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May 6, 1983

The BCG Controversy: A Methodological and Statistical Reappraisal

Author Affiliations

From the Departments of Medicine (Drs Clemens, Chuong, and Feinstein) and Epidemiology (Dr Feinstein) and The Robert Wood Johnson Clinical Scholars Program (Drs Clemens and Feinstein), Yale University School of Medicine, New Haven, Conn; and the Cooperative Studies Program Support Center, Veterans Administration Hospital, West Haven (Dr Feinstein).

JAMA. 1983;249(17):2362-2369. doi:10.1001/jama.1983.03330410048027

Because of the conflicting results of eight major controlled trials, BCG vaccination against tuberculosis remains controversial despite more than 50 years of use. Suspecting a methodological source for the controversy, we reviewed the scientific and statistical quality of each trial. The analysis showed that (1) although biased allocation of the vaccine appeared an unlikely explanation for the disparate results, adequate demonstration of unbiased detection of tuberculosis was available only for the three trials reporting 75% or greater protective efficacy; and (2) in most trials reporting low efficacy, the results had wide confidence intervals that could not exclude high efficacy, but the trials reporting high efficacy all had narrow confidence intervals that excluded low efficacy. Because the trials with the best methodological quality and greatest statistical precision reported high efficacy, the evidence suggests that BCG can confer a high degree of protection against tuberculosis and that bias or inadequate statistical power may have contributed to the conflicting data.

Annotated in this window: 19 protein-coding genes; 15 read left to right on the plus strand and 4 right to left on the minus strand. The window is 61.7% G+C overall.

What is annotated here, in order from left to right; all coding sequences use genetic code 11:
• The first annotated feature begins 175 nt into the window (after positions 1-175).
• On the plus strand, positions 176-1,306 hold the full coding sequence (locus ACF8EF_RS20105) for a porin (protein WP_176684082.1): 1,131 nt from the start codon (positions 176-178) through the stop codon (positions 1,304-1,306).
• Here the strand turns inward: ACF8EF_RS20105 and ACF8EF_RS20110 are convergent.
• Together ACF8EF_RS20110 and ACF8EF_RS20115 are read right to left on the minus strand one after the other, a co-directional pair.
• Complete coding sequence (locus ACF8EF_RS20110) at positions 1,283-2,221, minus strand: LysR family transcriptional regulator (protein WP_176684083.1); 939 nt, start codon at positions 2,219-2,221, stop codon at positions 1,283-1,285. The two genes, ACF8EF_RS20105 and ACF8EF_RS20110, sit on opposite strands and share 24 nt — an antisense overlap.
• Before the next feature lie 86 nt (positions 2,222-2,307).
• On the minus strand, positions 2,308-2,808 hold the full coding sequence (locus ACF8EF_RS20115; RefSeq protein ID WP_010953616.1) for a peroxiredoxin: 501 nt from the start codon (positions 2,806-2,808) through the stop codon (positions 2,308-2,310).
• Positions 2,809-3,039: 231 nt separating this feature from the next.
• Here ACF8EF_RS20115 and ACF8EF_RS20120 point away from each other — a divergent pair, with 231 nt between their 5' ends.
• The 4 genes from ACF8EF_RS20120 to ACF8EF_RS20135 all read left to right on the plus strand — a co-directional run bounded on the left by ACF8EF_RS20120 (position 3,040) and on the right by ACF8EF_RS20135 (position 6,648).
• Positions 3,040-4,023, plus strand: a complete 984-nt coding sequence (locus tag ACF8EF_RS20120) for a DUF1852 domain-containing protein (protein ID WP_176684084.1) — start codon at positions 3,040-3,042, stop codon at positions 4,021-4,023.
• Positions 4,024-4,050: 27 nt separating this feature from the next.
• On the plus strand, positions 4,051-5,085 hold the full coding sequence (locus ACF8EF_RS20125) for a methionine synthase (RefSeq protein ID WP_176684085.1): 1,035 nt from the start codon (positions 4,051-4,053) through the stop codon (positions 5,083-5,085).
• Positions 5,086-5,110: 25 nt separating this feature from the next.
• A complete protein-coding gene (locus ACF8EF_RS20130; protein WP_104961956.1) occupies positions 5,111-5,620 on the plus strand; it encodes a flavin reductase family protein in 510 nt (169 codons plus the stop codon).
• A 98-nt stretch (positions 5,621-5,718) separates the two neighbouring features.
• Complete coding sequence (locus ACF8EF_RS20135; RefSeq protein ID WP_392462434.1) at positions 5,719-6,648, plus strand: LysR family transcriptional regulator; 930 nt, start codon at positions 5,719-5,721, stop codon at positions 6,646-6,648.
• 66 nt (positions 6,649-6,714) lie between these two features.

(JAMA 1983;249:2362-2369)